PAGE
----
Evaluation of blunder detection by air traffic controllers using two different display types

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Virginia Tech

One of the major problems plaguing the airline industry in recent years has been the steady increase in the number and duration of flight delays. Airports have not been able to keep pace with the increase in air traffic. Consequently, Congress has directed the Federal Aviation Administration (FAA) to initiate programs to reduce delays and improve airport capacity. One program the FAA has initiated evaluates the simultaneous use of three and four closely spaced parallel runways. These operations would allow cost efficient capacity increases through concurrent use of already constructed runways and through the construction of additional runways at existing airports.

Recent simulation studies have indicated that improvements in controller displays are required to safely conduct multiple parallel ILS approaches to runways spaced 4300 ft apart or less. This study was designed to quantify the ability of the Precision Runway Monitor (PRM) display to enhance controller performance over the current display, the Automated Radar Terminal System (ARTS) ILIA. Additionally, the effects of blunder degree and the number of simultaneous parallel approach operations (dual or triple approaches) on the controller's ability to detect aircraft blunders were also examined. A blunder is an unusually sharp turn by an aircraft off its ILS localizer course toward an adjacent ILS course.

The PRM display, a high resolution raster scan color monitor, enhanced the controller's ability to quickly detect aircraft blunders over the ARTS ILIA display (the current display system), a Plan position Indicator (PPI). The average controller response times were smaller (4 seconds) and the average closest points of approach (CPAs) between the blundering and the evading aircraft were larger (776 ft) when the controllers used the PRM display.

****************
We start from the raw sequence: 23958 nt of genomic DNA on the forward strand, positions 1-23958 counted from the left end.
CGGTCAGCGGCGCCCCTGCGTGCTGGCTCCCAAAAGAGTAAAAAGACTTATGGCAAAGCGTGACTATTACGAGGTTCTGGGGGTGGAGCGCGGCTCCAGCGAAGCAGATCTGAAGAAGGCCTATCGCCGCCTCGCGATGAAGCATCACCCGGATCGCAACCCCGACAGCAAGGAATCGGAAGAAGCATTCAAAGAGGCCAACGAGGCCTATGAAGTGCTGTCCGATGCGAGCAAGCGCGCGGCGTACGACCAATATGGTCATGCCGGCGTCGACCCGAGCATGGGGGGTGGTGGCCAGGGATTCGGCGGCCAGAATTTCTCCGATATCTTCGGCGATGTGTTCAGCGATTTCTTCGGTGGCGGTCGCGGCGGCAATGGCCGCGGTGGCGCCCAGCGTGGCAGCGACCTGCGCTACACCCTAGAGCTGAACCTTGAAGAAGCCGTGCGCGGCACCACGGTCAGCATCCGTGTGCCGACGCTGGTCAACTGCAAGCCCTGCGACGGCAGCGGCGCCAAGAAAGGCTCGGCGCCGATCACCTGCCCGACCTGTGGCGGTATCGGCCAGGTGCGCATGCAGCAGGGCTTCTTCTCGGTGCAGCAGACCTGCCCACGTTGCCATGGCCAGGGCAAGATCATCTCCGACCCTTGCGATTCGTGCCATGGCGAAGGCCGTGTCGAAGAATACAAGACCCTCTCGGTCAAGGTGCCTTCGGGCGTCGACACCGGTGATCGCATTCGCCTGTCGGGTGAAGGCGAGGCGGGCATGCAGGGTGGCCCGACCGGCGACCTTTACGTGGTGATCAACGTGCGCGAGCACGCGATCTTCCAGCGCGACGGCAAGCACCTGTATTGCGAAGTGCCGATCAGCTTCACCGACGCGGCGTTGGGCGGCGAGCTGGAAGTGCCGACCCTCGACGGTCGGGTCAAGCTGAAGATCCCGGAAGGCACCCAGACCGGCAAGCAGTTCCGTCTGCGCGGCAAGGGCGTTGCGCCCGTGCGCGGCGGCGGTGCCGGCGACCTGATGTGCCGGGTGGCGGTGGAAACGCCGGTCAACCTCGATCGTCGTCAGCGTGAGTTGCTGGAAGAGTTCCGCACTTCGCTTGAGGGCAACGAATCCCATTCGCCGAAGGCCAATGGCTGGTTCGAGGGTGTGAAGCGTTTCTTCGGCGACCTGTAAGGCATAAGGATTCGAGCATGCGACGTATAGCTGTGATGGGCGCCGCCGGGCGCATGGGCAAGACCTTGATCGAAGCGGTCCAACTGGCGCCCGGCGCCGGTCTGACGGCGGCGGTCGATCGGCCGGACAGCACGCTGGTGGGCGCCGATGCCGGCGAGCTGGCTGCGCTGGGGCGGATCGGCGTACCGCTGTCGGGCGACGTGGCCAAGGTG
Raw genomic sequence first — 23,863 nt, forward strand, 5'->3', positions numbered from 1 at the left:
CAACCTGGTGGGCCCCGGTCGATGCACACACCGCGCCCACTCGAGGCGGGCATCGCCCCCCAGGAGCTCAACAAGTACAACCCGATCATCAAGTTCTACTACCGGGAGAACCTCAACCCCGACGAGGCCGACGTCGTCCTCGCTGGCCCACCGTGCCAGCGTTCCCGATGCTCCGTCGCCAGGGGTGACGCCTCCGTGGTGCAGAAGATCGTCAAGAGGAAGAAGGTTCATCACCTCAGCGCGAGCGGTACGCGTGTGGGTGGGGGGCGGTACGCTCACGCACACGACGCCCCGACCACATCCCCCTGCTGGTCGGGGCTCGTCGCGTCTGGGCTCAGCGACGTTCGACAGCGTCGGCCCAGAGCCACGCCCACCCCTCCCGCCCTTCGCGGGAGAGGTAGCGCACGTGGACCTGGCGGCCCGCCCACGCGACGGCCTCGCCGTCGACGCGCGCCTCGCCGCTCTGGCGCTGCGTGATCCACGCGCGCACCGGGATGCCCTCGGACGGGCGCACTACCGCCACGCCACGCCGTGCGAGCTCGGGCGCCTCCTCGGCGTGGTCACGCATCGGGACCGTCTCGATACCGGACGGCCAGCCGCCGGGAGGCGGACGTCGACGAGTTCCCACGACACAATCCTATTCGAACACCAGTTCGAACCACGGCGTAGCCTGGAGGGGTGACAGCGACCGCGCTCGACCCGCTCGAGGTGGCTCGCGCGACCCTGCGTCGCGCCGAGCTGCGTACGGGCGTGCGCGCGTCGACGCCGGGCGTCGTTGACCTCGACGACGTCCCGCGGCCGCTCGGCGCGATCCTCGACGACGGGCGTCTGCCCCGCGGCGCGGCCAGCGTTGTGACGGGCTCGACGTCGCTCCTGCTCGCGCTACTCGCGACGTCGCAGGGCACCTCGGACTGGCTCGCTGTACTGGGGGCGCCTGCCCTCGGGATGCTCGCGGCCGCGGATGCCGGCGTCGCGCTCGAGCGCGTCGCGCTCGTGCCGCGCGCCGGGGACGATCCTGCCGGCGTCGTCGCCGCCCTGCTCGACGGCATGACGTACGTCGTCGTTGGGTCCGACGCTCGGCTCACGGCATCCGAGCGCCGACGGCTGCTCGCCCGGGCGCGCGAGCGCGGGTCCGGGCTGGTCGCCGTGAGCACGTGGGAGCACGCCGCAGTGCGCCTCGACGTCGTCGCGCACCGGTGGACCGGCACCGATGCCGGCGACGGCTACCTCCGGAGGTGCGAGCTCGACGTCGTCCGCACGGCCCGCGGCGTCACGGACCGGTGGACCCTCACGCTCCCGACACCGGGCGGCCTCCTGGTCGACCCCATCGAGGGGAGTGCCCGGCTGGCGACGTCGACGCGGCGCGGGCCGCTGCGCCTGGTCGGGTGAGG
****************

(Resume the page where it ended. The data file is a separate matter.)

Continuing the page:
As in earlier studies, the thirty degree blunders resulted in conflicts that were more severe than the conflicts associated with twenty degree blunders. Conversely, contrary to earlier studies, the controllers were able to detect the twenty degree blunders as quickly as they detected thirty degree blunders.

The controllers performed as well in the dual parallel approach operation as they did in the triple approach operation for all measures. The results of this study generally agreed with those found in earlier studies on controller performance. Controller performance can be improved with the use of high resolution displays with alert systems. However, unlike earlier studies, this study provided a quantification of the benefit of a proposed system relative to the current system.